This year’s Dirty Dozen list from the Environmental Working Group opens with a statement about COVID-19 and food safety, encouraging consumers to continue to eat fresh fruits and vegetables during the pandemic.
Officials with the non-profit organization also say certain leafy greens, including kale and spinach, are among the fresh produce commodities most contaminated with pesticides. First-timers on the list include collard greens, mustard greens, bell peppers and hot peppers. Strawberries are in the No. 1 spot on the list, which was released March 17. The Environmental Working Group’s data analysis is not peer reviewed.
Despite the results of the organization’s analysis of pesticide data from the U.S. Department of Agriculture, the importance of eating fresh produce continues to be a top agenda item for the Environmental Working Group (EWG). The group also published its “Clean Fifteen” list on St. Patrick’s Day. Along with the “Dirty Dozen” it is the basis for the annual “Shoppers Guide” from the EWG.
The two lists are based on USDA’s pesticide analyses, which EWG says “are not comprehensive.” The government agency rotates which fruits and vegetables it tests each year, and it doesn’t test for all pesticides. Still, the EWG says, overall the best diets include fresh produce.
“Whether organic or conventionally grown, fruits and vegetables are critical components of a healthy diet,” said EWG toxicologist Thomas Galligan. “We urge consumers who are concerned about their pesticide intake to consider, when possible, purchasing organically grown versions of the foods on EWG’s Dirty Dozen, or conventional produce from our Clean Fifteen.”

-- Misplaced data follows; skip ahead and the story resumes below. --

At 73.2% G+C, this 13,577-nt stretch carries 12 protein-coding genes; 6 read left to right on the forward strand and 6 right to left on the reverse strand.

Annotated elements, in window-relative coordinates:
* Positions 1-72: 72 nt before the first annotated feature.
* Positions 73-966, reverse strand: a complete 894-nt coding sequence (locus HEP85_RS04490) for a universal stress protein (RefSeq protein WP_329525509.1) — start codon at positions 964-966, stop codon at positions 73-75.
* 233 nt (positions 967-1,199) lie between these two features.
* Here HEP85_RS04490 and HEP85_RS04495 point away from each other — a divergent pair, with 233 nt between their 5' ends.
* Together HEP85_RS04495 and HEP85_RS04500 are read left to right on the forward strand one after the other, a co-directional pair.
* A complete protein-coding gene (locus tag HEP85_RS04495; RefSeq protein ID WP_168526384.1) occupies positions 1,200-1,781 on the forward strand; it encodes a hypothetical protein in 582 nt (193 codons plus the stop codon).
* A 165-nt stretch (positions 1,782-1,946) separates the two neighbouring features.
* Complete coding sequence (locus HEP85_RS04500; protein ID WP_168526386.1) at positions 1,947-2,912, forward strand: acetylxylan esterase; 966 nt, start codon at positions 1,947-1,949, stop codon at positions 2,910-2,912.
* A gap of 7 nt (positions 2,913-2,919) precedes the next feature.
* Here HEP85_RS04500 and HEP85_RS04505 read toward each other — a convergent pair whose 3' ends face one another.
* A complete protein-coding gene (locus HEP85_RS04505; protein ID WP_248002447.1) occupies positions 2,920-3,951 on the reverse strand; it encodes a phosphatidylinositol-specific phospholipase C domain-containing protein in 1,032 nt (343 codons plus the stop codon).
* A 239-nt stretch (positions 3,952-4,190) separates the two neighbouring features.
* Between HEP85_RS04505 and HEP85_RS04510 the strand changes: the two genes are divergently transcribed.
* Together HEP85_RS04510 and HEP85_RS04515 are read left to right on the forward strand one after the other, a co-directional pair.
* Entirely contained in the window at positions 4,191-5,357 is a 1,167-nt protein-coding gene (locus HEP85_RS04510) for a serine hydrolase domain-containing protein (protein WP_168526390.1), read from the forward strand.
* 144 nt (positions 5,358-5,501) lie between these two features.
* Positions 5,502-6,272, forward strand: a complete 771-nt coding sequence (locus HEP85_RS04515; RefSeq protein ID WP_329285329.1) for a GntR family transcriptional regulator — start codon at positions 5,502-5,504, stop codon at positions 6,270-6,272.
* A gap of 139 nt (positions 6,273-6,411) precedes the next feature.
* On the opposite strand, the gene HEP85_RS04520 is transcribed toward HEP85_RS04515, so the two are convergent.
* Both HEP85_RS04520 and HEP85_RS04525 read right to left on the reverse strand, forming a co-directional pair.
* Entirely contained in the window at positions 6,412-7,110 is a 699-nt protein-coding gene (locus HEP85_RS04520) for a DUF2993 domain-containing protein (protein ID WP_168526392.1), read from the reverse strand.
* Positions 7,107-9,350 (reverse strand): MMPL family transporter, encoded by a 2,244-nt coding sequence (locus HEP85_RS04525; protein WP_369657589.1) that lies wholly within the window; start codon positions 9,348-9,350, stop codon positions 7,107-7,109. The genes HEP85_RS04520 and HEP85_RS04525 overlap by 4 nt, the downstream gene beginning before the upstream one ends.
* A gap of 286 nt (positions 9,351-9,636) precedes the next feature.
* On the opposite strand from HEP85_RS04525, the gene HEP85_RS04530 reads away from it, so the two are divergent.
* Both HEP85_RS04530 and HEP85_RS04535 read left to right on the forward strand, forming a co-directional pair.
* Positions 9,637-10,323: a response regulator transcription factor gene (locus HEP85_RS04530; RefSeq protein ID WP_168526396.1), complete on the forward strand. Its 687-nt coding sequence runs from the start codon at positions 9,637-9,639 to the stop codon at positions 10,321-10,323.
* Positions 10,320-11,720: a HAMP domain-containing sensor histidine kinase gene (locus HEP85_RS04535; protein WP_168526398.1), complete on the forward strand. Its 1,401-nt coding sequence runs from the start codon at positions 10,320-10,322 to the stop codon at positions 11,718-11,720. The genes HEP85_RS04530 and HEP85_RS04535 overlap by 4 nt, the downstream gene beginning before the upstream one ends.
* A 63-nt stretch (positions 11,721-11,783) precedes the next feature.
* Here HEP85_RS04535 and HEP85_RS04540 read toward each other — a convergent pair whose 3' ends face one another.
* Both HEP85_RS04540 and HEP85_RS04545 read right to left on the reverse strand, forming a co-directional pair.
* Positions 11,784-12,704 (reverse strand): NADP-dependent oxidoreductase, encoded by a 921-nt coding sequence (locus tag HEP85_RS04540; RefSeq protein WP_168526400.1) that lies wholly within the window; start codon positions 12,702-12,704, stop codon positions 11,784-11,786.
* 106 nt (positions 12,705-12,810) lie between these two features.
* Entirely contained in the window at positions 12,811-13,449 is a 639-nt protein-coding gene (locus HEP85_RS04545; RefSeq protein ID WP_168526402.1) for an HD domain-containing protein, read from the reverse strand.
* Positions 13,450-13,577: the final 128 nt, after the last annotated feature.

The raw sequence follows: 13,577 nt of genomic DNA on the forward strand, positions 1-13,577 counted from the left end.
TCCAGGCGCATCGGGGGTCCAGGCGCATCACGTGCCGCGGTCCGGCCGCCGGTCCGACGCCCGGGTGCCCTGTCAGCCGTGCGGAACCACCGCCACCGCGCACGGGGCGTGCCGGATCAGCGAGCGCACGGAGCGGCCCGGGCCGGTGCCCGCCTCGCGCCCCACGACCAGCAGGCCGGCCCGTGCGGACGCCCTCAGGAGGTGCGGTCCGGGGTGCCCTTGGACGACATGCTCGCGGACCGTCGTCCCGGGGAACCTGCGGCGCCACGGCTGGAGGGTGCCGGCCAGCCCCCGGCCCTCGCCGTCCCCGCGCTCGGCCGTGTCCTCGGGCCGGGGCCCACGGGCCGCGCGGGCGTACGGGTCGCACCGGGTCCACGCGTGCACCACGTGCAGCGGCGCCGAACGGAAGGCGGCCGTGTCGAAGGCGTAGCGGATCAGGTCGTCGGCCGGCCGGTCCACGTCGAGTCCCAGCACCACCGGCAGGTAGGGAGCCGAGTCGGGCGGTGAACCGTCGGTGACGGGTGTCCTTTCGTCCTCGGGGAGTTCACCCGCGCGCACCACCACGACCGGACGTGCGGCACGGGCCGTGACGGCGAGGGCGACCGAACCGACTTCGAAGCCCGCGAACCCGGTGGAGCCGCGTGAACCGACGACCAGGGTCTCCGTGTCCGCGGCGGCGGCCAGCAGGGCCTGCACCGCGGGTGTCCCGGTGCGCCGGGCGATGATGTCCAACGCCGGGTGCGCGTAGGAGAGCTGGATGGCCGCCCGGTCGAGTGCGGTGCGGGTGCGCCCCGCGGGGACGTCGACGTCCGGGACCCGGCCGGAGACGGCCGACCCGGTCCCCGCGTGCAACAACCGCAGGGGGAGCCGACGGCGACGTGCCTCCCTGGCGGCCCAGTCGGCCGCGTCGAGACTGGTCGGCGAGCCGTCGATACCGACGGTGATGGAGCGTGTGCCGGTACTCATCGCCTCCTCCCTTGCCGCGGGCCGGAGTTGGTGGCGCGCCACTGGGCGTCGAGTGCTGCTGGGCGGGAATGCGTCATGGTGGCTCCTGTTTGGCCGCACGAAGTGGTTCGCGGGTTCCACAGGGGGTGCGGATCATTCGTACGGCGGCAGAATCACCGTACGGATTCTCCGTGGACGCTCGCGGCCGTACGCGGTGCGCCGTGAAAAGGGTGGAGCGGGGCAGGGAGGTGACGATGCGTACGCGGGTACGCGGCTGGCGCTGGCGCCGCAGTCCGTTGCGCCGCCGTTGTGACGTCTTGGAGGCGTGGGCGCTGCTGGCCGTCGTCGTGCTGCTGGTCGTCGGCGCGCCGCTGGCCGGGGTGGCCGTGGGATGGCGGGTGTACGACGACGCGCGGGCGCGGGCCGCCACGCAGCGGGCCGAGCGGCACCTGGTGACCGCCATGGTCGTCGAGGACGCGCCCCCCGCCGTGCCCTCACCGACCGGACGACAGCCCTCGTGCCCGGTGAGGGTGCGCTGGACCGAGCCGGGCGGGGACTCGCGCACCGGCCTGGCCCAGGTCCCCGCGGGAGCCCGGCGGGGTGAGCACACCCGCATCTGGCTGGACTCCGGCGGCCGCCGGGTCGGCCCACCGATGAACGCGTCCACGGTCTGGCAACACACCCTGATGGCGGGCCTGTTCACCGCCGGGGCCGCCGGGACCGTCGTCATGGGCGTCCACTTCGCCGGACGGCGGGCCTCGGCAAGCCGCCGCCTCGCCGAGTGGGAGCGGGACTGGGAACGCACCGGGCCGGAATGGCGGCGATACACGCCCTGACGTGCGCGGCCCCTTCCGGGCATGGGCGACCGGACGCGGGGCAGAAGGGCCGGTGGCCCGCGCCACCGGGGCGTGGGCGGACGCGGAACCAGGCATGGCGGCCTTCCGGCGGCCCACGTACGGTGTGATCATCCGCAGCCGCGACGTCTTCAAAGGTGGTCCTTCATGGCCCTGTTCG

The group’s 2021 “Shopper’s Guide to Pesticides in Produce” ranks the pesticide contamination of 46 fruits and vegetables. It is based on results of USDA and Food and Drug Administration tests of more than 46,000 samples of produce.
“This year, the USDA’s tests found residues of potentially harmful chemical pesticides on nearly 70 percent of the non-organic fresh produce sold in the U.S. Before testing fruits and vegetables, the USDA washes, scrubs and peels them, as consumers would, according to the EWG.
Nearly 99 percent of the products sampled through the USDA’s Pesticide Data Program had residues below EPA tolerances, according to the agency’s 29th annual report issued in October 2020. Ultimately, if the U.S. Environmental Protection Agency (EPA) determines a pesticide is not safe for human consumption, it is removed from the market, according to the USDA report.
The key to the difference in the percentages reported by the EWG and the USDA is that the government only includes samples that test positive for levels of pesticides that exceed federal limits. The EWG numbers include positive tests for samples with lower levels as well.
Both the USDA and the EWG have said the coronavirus pandemic shouldn’t influence consumers’ decisions about eating fresh fruits and vegetables. “There is no evidence that people can be exposed to COVID-19 through food,” according to the EWG’s officials.